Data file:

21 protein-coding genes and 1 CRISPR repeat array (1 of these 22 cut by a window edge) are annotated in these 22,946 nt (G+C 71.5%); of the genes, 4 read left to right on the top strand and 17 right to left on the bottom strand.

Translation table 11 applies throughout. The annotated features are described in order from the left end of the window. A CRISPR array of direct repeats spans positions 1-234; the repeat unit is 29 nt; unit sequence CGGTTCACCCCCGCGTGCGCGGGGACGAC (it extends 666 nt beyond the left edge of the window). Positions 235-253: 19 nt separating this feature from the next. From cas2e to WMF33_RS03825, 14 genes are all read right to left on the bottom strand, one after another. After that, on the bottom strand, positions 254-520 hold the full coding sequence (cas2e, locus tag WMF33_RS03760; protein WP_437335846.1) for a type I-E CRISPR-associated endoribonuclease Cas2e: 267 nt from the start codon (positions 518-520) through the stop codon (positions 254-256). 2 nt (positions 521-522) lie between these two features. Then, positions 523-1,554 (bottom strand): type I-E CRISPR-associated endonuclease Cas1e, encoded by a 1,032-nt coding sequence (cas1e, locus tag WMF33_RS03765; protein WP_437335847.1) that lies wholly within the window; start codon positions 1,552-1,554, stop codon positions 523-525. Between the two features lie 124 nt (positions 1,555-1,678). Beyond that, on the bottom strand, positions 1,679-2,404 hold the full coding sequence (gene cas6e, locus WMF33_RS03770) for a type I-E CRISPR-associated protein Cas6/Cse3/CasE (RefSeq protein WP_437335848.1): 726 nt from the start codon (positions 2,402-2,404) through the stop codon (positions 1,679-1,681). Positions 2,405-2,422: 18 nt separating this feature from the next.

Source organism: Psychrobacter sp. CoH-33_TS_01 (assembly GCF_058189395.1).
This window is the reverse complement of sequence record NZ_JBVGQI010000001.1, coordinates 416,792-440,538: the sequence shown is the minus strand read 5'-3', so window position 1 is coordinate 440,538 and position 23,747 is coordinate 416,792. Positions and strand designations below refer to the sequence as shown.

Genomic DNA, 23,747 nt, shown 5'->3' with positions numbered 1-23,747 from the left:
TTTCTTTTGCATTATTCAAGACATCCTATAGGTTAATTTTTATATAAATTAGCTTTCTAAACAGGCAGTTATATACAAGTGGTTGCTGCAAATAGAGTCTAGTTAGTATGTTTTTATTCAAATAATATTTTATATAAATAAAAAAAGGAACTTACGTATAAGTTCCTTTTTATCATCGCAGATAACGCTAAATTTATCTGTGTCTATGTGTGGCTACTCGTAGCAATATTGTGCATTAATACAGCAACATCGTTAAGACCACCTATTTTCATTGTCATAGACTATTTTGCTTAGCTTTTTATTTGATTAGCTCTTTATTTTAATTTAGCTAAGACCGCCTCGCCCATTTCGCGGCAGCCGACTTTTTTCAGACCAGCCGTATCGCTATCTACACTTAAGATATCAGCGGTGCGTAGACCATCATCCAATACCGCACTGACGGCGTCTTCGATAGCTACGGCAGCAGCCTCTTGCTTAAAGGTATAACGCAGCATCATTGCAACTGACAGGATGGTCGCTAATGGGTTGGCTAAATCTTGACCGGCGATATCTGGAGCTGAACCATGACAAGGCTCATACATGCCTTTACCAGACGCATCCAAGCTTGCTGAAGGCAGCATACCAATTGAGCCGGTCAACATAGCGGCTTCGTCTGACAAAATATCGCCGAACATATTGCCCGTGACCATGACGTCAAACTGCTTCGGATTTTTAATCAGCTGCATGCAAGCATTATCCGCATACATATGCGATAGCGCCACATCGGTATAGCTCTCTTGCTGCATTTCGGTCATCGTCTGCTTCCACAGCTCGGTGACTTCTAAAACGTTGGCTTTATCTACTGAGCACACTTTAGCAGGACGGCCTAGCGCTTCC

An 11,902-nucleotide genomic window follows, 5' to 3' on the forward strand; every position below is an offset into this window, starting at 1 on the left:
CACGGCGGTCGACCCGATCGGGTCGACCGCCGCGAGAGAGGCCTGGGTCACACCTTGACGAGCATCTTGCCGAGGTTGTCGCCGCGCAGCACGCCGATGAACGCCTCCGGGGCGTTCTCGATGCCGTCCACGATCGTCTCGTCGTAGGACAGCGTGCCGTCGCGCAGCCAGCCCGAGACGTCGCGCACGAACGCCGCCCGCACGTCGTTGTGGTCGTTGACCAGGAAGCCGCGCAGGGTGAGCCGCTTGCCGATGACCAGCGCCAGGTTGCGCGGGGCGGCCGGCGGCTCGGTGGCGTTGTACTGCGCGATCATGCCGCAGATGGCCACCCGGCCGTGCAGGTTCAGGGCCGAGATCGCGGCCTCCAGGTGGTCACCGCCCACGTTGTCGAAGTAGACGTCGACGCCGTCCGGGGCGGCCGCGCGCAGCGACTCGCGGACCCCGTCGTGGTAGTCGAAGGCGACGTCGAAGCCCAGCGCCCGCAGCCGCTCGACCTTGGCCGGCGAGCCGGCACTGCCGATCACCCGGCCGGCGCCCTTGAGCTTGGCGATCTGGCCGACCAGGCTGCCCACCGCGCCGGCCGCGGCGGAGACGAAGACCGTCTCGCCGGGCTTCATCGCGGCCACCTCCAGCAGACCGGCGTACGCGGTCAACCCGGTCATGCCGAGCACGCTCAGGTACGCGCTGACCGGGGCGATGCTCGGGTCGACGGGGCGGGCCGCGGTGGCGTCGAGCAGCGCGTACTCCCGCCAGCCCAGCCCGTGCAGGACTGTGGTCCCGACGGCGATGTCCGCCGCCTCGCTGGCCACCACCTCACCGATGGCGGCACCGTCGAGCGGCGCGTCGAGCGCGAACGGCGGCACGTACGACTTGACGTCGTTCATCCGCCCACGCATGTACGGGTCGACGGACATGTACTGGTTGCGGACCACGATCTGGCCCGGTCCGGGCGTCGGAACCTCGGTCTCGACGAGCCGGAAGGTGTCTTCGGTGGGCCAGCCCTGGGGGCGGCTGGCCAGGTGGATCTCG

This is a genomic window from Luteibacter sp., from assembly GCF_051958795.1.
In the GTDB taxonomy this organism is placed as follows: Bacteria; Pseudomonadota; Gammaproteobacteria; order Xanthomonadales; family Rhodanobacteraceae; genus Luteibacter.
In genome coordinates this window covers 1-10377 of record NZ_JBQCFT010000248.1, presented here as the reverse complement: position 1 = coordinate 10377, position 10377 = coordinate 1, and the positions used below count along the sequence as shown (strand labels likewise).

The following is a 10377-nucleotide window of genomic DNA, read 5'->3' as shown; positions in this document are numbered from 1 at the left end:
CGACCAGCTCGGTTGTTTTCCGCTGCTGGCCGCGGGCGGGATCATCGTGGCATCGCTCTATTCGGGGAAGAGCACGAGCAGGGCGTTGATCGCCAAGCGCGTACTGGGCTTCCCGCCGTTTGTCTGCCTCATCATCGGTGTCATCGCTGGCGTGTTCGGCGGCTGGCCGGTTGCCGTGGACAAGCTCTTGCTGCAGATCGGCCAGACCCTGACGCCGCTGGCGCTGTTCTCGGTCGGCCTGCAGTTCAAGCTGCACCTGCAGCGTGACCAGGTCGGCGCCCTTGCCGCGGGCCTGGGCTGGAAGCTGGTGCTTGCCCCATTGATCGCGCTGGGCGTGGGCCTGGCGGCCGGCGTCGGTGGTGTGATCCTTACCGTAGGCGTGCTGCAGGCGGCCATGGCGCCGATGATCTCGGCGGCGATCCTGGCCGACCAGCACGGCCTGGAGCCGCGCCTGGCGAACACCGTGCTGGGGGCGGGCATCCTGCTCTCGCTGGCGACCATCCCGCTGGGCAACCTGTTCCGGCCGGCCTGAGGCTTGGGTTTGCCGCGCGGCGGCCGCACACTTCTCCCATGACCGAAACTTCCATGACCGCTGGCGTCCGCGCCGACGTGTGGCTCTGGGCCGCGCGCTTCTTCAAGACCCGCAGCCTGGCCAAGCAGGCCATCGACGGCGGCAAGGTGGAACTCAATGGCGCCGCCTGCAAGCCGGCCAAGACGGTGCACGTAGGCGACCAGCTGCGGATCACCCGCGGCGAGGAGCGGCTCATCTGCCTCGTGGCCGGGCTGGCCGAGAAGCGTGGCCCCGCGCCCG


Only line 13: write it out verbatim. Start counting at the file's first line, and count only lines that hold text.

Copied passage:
CGACCAGCTCGGTTGTTTTCCGCTGCTGGCCGCGGGCGGGATCATCGTGGCATCGCTCTATTCGGGGAAGAGCACGAGCAGGGCGTTGATCGCCAAGCGCGTACTGGGCTTCCCGCCGTTTGTCTGCCTCATCATCGGTGTCATCGCTGGCGTGTTCGGCGGCTGGCCGGTTGCCGTGGACAAGCTCTTGCTGCAGATCGGCCAGACCCTGACGCCGCTGGCGCTGTTCTCGGTCGGCCTGCAGTTCAAGCTGCACCTGCAGCGTGACCAGGTCGGCGCCCTTGCCGCGGGCCTGGGCTGGAAGCTGGTGCTTGCCCCATTGATCGCGCTGGGCGTGGGCCTGGCGGCCGGCGTCGGTGGTGTGATCCTTACCGTAGGCGTGCTGCAGGCGGCCATGGCGCCGATGATCTCGGCGGCGATCCTGGCCGACCAGCACGGCCTGGAGCCGCGCCTGGCGAACACCGTGCTGGGGGCGGGCATCCTGCTCTCGCTGGCGACCATCCCGCTGGGCAACCTGTTCCGGCCGGCCTGAGGCTTGGGTTTGCCGCGCGGCGGCCGCACACTTCTCCCATGACCGAAACTTCCATGACCGCTGGCGTCCGCGCCGACGTGTGGCTCTGGGCCGCGCGCTTCTTCAAGACCCGCAGCCTGGCCAAGCAGGCCATCGACGGCGGCAAGGTGGAACTCAATGGCGCCGCCTGCAAGCCGGCCAAGACGGTGCACGTAGGCGACCAGCTGCGGATCACCCGCGGCGAGGAGCGGCTCATCTGCCTCGTGGCCGGGCTGGCCGAGAAGCGTGGCCCCGCGCCCG